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Thread: if you win

  1. Member
    Student or Learner
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    if you win

    Can one say

    a. It discourages a poor kid if a rich kid gets all the attention at school.
    b. If a rich kid gets all the attention at school, it discourages a poor kid.

    c. It means a lot to me if you win.
    d. If you win, it means a lot to me.


    Since the verb is the main clause is in the present tense, I assume that these sentences express general facts and 'if' means 'when' in them. (c) and (d) could not be about a specific 'winning', but they rather express the idea that I am happy whenever you win.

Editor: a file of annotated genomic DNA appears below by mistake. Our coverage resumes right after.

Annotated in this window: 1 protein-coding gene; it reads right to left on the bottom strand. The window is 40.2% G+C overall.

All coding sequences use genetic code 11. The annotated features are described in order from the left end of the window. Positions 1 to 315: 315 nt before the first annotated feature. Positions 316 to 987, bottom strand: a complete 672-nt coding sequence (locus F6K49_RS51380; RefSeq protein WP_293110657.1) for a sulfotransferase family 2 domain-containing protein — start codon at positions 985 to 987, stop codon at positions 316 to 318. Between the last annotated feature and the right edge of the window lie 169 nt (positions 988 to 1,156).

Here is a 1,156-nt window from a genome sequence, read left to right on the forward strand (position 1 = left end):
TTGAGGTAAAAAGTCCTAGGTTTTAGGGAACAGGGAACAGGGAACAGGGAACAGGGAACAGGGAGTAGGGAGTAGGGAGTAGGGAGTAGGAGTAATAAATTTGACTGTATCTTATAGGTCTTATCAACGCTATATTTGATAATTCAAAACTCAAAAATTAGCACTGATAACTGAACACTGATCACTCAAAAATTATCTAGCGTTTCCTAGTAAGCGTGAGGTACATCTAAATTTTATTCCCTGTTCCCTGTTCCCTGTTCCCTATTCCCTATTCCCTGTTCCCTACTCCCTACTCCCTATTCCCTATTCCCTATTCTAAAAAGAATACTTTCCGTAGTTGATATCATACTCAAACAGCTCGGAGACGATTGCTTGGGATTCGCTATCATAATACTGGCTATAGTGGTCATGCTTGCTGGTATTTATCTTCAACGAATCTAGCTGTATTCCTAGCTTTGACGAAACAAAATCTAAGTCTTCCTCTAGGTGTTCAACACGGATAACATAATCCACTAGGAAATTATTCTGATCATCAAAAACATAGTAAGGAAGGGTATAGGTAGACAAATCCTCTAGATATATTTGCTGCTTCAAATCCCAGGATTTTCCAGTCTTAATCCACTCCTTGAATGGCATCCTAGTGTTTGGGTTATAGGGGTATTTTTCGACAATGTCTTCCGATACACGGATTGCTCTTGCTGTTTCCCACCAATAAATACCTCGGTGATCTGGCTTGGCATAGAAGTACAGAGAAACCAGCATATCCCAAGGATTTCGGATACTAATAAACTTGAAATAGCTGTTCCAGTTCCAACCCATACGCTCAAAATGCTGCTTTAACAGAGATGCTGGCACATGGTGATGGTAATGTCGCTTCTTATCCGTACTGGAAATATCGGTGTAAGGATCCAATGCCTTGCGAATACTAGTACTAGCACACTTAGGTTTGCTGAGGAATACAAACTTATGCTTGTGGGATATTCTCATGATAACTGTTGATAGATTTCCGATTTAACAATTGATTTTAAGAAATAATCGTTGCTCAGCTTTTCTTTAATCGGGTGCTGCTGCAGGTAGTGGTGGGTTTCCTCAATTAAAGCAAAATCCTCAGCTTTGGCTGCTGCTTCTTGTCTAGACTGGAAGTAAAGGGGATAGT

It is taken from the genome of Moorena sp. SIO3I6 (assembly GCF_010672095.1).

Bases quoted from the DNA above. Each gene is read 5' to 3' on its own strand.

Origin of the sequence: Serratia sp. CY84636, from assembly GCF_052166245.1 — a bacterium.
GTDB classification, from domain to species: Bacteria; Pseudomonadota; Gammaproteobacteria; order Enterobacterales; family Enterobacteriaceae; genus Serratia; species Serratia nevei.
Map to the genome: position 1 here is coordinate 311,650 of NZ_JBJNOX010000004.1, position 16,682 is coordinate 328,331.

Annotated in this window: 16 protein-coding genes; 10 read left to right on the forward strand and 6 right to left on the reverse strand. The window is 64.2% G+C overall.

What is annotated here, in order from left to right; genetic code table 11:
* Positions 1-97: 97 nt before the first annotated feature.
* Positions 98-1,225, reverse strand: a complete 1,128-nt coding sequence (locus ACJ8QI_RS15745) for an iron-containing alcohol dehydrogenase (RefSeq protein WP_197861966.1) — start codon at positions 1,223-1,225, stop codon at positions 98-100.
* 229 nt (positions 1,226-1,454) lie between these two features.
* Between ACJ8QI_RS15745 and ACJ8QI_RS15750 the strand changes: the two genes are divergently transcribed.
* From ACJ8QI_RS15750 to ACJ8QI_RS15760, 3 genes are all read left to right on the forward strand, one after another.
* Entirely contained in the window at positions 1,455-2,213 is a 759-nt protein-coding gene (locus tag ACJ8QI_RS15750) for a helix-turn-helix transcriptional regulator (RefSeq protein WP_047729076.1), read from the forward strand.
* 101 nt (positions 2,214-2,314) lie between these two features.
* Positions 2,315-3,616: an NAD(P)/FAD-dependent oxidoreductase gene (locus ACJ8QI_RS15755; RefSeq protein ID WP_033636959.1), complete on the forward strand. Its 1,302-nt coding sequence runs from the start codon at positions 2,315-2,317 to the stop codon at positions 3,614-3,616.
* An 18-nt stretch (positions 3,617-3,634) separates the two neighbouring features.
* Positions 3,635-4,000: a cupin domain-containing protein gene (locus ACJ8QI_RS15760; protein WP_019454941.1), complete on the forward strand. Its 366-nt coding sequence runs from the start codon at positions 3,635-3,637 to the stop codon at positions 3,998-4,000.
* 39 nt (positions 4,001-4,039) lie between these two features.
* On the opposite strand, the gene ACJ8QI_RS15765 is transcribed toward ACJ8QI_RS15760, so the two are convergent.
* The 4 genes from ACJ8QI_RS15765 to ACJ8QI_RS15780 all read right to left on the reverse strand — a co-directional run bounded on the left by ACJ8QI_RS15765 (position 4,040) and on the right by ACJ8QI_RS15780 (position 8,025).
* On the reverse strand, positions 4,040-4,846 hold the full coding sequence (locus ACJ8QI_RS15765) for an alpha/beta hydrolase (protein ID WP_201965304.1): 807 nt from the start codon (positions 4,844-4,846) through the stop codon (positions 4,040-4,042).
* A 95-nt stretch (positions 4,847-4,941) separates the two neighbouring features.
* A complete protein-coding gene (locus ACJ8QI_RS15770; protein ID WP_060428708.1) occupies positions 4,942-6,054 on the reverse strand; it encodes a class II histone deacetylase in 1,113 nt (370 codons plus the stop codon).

Is that correct?

    Many thanks.

  2. Editor,
    English Teacher
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    Re: if you win

    Yes- the person is moved every time the person wins. In the first, I don't think that if necessarily has exactly the same meaning as when. If, for instance, the people have learnt from experience and make sure that rich kids do not get too much attention, then it is not when.

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